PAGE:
Want an example of this? Look no further than articles in legal industry trade publications written by lawyers.

Because they assume their target audience — lawyers who might send them business directly or via referrals — understands the areas of law they practice in and the way legal proceedings operate, you’ll see most contributors jump right into the weeds without having to explain certain concepts.

When they do so, they can get into a thoughtful analysis without getting bogged down in coverage of the basics.

3. Jargon lets you write precisely targeted thought-leadership content.

When you know how your target audiences speak about the business and legal issues you would like to be hired to assist them with, you can use jargon strategically to craft content that precisely targets both the kinds of clients and the kinds of matters your firm wants more of.

For example, let’s say your firm wanted to pick up compliance work from pharmaceutical companies, particularly as it relates to their sensitive electronic data.

You’ll want to show general counsel at these companies through your thought-leadership content that you and your colleagues would be the right choice to handle this work. But you’ll also want to persuade compliance and technology personnel at these companies that you and your colleagues are up to the task.

By weaving into your content the jargon that compliance and technology personnel use regarding their data systems and compliance efforts, you can talk directly to them and demonstrate why your firm would be the right firm to handle a particular type of matter.

Use jargon, but do so responsibly.

One downside of using industry-specific jargon in your thought-leadership marketing and business development content is that if you’re not careful, your content can quickly devolve into a thicket of industry terms that is unreadable and indigestible. When this happens, even the people you’re trying to reach by speaking their language will not stick around and read what you have to say.

When your pieces of content are heavy on industry jargon, you’ll want to write in a breezy style that helps a reader move through your analysis or arguments without getting tripped up.

You shouldn’t be writing paragraphs that span three-quarters of a page.

You shouldn’t be writing long sentences when splitting them into two or three separate ones would increase readability.

You should vary your sentence length and structure to keep your readers interested.

Overall, you’ll have to compensate for a heavy helping of jargon by making your content particularly easy for your target audiences to read.

Jargon can supercharge the effectiveness of your thought-leadership content.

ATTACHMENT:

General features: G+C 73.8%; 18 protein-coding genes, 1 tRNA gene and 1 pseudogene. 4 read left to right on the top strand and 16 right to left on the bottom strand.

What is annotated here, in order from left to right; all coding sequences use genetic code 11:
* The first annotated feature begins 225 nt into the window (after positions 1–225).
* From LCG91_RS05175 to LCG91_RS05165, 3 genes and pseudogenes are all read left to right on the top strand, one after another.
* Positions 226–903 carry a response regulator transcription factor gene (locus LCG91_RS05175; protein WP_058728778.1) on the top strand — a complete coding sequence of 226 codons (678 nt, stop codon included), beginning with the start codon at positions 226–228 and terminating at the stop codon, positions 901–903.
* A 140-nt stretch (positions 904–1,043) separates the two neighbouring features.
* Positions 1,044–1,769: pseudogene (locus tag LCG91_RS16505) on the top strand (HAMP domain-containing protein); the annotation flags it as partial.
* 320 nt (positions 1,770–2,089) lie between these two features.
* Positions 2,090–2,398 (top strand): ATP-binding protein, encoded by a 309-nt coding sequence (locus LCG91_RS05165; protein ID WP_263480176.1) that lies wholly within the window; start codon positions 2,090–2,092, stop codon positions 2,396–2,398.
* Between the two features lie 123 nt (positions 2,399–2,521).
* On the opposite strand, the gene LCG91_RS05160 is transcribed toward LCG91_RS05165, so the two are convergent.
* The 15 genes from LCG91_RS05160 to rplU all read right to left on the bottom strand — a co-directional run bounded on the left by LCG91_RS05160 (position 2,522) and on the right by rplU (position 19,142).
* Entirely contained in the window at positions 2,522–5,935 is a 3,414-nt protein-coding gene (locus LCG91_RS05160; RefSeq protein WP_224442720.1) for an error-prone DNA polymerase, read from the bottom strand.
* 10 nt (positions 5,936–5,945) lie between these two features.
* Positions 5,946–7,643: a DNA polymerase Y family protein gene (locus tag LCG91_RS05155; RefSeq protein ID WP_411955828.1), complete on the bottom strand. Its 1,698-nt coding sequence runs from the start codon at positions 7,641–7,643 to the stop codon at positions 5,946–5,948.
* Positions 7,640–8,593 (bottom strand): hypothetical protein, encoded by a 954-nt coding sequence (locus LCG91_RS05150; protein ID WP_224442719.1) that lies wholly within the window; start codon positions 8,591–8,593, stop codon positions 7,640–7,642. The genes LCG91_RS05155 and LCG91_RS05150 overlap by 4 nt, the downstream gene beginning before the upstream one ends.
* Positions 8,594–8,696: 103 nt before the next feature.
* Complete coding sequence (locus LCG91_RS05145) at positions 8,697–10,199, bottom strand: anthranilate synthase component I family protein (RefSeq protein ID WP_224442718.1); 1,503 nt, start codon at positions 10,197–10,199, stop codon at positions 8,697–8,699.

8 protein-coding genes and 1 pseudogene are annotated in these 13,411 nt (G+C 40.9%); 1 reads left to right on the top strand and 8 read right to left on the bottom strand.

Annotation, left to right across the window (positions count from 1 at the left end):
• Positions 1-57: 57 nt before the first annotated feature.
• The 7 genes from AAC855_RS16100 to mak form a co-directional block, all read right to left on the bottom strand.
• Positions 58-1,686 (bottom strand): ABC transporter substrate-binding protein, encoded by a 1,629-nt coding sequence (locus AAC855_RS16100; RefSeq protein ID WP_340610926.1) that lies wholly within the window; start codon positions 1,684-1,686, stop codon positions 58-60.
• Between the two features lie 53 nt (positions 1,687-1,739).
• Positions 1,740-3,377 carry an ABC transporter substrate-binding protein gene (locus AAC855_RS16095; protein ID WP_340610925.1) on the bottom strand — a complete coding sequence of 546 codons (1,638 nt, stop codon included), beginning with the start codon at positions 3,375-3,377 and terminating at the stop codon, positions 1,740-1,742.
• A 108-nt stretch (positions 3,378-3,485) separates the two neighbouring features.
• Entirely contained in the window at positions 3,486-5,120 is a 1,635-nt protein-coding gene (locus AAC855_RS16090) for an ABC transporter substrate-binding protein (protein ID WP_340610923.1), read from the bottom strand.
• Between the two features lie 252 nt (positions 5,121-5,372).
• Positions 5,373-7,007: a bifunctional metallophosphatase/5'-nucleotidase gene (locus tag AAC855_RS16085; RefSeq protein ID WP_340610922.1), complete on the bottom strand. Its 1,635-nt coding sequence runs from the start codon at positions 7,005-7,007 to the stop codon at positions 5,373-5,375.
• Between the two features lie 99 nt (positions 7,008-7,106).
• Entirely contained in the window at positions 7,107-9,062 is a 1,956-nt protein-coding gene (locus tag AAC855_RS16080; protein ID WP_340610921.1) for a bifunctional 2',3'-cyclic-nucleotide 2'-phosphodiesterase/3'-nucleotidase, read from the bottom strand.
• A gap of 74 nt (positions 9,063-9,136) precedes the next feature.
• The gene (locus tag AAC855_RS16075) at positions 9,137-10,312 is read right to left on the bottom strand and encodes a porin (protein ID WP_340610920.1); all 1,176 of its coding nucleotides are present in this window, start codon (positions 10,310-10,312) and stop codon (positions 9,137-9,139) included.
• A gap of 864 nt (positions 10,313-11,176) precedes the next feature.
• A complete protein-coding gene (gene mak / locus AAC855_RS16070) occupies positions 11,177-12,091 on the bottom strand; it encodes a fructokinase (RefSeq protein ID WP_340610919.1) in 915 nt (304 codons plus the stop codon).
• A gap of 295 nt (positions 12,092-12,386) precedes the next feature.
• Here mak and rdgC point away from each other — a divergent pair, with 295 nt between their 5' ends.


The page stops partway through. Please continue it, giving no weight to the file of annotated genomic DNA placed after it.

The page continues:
Jargon, for lack of a better word, is good. Jargon is right. Jargon works.

When writing thought-leadership marketing and business development content targeting particular audiences, include industry-specific jargon that those audiences use in their business dealings.

It will show you’re knowledgeable about those audiences’ industries.

It will help you take efficient deep dives.

And it will allow you to write highly targeted content for those particular audiences.

But perhaps most importantly, when you use jargon in your thought-leadership content, it will help that content stand out from the glut of bland, humdrum content your peers and competitors are publishing. That content speaks to no one in particular and does little to persuade a reader that the author and their law firm are qualified to handle the reader’s next legal matter.

But your use of jargon will do much of that persuading for you.

Thinking about bringing on an outside writer to help your law firm strategize and create thought-leadership marketing and business development content—with or without jargon from your clients’ industries? Click here to schedule a 30-minute Content Strategy Audit to learn if collaborating with an outside writer is the right move for you and your firm.

Wayne Pollock, a former Am Law 50 senior litigation associate, is the founder of Copo Strategies, a legal services and communications firm, and the Law Firm Editorial Service, a content strategy and ghostwriting service for lawyers and their law firms. The Law Firm Editorial Service helps Big Law and boutique law firm partners, and their firms, grow their practices and prominence by collaborating with them to strategize and ethically ghostwrite book-of-business-building marketing and business development content.